Tejai Beulah explores US Christianity from the perspective of a formerly enslaved grandmother.
Claire K. McKeever-Burgett reimagines the traditional Christmas Eve liturgy from Mary’s perspective.
Justin Phillips reviews Aaron Griffith’s God’s Law and Order and Brenda Salter McNeil’s Becoming Brave.
Megan Hamilton retells stories of her small town through some of its least-noticed structures.
Julie L. Moore imagines what the underground railroad might say if it could speak.
Sonja Livingston contemplates junior high, Blondie, and what it means to be saved.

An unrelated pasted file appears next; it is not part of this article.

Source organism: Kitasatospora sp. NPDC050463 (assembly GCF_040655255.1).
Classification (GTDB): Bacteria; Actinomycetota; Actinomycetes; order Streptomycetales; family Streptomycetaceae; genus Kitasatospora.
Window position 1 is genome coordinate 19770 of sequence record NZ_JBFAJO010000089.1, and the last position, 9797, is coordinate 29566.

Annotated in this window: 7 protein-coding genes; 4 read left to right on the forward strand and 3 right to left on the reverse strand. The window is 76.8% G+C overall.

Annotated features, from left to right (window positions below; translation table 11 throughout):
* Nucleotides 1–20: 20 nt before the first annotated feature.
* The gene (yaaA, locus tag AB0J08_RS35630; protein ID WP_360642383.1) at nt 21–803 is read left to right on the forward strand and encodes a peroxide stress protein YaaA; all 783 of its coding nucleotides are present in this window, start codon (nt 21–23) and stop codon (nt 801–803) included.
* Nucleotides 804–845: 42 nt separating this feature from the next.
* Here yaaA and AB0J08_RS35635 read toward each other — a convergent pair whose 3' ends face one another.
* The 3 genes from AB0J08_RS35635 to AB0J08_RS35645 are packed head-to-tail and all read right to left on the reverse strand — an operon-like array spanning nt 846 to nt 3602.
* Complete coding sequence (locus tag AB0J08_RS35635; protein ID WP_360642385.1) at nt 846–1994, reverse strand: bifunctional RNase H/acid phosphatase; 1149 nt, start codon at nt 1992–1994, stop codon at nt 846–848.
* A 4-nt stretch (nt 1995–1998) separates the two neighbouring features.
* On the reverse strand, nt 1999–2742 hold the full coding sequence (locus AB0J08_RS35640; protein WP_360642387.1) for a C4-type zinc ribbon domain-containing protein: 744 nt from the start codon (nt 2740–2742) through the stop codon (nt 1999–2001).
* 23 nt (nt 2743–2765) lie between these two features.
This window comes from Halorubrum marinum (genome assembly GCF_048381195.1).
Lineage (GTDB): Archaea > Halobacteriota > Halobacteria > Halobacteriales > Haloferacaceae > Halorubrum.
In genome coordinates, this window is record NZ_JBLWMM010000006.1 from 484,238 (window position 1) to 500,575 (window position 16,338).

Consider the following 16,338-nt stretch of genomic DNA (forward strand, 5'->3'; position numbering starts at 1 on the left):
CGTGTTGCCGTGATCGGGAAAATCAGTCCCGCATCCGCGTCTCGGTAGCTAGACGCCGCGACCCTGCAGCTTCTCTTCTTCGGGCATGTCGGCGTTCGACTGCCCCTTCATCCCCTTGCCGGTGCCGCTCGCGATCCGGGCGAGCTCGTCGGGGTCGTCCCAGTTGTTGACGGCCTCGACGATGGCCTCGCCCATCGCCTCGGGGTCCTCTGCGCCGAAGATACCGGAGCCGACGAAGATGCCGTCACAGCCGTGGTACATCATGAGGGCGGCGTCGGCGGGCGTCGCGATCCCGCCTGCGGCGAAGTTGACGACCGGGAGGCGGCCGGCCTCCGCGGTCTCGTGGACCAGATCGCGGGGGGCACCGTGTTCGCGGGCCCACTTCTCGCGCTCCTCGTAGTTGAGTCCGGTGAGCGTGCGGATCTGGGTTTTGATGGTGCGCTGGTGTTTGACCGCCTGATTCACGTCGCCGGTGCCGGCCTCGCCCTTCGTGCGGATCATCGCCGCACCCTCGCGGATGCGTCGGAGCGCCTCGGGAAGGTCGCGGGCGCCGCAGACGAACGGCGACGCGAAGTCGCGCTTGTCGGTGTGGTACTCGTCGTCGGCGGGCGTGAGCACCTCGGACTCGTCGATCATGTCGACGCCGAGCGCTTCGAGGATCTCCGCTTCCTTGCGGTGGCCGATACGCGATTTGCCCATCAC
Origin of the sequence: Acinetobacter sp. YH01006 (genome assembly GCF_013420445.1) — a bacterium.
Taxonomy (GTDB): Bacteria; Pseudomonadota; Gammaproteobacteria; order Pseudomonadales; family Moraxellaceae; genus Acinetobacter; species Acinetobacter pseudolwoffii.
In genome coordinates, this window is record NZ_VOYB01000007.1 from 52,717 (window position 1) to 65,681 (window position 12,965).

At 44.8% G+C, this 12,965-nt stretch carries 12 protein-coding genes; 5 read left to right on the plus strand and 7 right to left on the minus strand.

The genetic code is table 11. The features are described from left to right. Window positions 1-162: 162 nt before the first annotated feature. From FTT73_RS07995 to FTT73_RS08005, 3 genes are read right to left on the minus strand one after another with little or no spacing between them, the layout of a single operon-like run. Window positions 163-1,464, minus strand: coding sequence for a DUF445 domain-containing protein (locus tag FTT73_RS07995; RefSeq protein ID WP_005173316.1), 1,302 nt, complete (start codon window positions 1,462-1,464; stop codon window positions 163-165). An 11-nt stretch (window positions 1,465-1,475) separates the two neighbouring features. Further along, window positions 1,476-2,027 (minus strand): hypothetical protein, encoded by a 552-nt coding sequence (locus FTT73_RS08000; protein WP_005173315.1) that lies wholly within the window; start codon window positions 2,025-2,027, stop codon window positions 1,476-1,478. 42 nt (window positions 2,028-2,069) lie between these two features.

N. Ammon Smith asks how we avoid becoming consumers in an age of digital ecclesiologies.
Rose Schrott explores how The Bachelor and American antebellum conceptions of sin invite the white church to reimagine sin and rethink racism.
Caroline Stowell learns the difference between loving and converting.
Mary McCampbell develops a more robust theology of creation care after visiting Douglas Coupland’s Vortex exhibit in the Vancouver Aquarium.
Deborah Lewer considers the painting The Adoration of the Kings in the Snow (Epiphany).
Steven Félix-Jäger critically engages language theory in the conceptual art of Brent Everett Dickinson.
Ken Badley reviews The Rise and Triumph of the Modern Self by Carl R. Trueman.
Zachary Thomas Settle brings Paul Griffith’s Christian Flesh into conversation with Natalie Carnes’ Motherhood.
Tom C. Hunley spends an evening pondering 28,065 nights by Katie Manning.